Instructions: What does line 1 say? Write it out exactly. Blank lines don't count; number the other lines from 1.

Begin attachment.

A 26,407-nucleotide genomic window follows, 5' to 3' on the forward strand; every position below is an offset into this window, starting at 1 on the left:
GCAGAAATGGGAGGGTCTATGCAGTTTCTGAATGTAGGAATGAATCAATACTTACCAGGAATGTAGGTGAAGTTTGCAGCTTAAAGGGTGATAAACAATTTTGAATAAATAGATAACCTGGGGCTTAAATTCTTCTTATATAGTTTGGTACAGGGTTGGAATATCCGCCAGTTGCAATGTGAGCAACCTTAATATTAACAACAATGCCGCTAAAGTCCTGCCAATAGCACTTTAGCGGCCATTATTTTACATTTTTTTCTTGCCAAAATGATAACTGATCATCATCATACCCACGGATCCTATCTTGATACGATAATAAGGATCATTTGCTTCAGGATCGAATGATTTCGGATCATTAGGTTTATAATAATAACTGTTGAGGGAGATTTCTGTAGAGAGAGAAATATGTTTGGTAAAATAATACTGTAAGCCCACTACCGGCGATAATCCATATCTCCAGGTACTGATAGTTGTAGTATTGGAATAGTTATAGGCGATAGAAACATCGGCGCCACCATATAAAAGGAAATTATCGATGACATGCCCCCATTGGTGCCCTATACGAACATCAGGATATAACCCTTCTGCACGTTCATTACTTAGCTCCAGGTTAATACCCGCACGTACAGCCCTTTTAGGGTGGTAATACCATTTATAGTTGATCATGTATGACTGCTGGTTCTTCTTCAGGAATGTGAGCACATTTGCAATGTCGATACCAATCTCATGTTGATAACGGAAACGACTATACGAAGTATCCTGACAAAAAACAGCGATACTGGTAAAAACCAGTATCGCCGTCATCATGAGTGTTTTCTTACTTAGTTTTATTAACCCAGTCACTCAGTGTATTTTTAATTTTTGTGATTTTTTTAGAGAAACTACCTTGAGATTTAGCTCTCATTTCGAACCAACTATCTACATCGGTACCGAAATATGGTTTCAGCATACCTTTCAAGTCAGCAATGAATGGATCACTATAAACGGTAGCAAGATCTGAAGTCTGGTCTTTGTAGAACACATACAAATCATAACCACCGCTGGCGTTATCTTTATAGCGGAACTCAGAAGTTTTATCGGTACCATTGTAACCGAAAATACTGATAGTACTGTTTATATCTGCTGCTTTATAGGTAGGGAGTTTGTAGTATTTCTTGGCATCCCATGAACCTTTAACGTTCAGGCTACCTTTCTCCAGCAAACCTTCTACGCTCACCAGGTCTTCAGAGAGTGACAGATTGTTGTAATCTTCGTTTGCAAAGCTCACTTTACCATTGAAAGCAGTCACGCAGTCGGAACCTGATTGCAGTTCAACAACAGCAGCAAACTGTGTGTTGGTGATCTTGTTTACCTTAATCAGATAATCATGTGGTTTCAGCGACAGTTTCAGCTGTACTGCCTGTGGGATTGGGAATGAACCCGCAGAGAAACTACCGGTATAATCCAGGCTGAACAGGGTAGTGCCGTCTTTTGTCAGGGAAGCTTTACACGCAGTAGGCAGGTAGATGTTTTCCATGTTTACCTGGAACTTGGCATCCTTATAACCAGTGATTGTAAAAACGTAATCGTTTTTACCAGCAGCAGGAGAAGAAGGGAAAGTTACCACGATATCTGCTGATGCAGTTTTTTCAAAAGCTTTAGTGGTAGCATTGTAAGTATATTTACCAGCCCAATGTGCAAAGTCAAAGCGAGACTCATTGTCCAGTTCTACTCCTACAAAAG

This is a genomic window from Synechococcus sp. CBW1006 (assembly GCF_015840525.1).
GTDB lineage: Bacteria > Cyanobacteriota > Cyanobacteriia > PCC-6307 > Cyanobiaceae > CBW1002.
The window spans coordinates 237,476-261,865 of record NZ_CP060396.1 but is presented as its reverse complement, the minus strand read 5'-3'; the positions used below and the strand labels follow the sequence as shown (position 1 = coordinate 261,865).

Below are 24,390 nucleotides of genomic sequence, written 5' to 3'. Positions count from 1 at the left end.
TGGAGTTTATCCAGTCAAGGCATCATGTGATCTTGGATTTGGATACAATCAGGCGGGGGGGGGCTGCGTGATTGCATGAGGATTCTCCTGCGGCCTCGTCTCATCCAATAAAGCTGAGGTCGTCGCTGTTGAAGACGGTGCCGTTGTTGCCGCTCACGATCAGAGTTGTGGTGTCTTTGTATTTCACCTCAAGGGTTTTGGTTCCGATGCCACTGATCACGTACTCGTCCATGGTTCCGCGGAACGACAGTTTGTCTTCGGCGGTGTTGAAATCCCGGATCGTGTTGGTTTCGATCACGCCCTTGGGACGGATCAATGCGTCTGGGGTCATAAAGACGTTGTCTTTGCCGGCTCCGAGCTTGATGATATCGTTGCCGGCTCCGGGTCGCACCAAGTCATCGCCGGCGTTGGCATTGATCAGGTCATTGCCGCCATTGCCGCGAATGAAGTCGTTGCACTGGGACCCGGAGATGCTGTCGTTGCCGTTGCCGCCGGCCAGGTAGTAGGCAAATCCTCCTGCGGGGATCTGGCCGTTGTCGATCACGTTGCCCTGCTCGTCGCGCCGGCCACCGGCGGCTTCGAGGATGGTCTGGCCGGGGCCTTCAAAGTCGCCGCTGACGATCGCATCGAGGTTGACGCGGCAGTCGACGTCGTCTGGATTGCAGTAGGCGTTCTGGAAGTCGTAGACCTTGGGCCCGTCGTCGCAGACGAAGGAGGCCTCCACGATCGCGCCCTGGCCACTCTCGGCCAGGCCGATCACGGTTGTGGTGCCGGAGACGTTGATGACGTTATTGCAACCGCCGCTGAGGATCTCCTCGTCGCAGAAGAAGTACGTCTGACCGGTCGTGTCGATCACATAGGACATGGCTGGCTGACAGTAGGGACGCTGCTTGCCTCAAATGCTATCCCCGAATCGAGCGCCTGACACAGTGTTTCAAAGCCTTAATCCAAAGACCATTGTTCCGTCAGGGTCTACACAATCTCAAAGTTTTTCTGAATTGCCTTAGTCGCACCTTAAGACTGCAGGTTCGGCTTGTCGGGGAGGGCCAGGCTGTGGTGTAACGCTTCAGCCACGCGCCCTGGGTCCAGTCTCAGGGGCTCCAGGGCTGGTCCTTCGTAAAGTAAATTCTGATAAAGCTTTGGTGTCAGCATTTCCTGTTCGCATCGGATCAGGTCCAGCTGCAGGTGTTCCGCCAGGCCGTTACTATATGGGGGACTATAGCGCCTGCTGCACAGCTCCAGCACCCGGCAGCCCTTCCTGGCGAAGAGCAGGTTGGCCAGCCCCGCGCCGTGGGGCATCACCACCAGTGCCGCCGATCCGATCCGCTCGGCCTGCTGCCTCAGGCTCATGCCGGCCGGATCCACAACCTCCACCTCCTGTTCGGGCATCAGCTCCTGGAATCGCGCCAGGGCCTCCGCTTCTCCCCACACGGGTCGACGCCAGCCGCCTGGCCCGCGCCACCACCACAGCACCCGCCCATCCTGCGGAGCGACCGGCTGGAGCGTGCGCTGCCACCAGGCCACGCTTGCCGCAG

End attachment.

A 26,407-nucleotide genomic window follows, 5' to 3' on the forward strand; every position below is an offset into this window, starting at 1 on the left: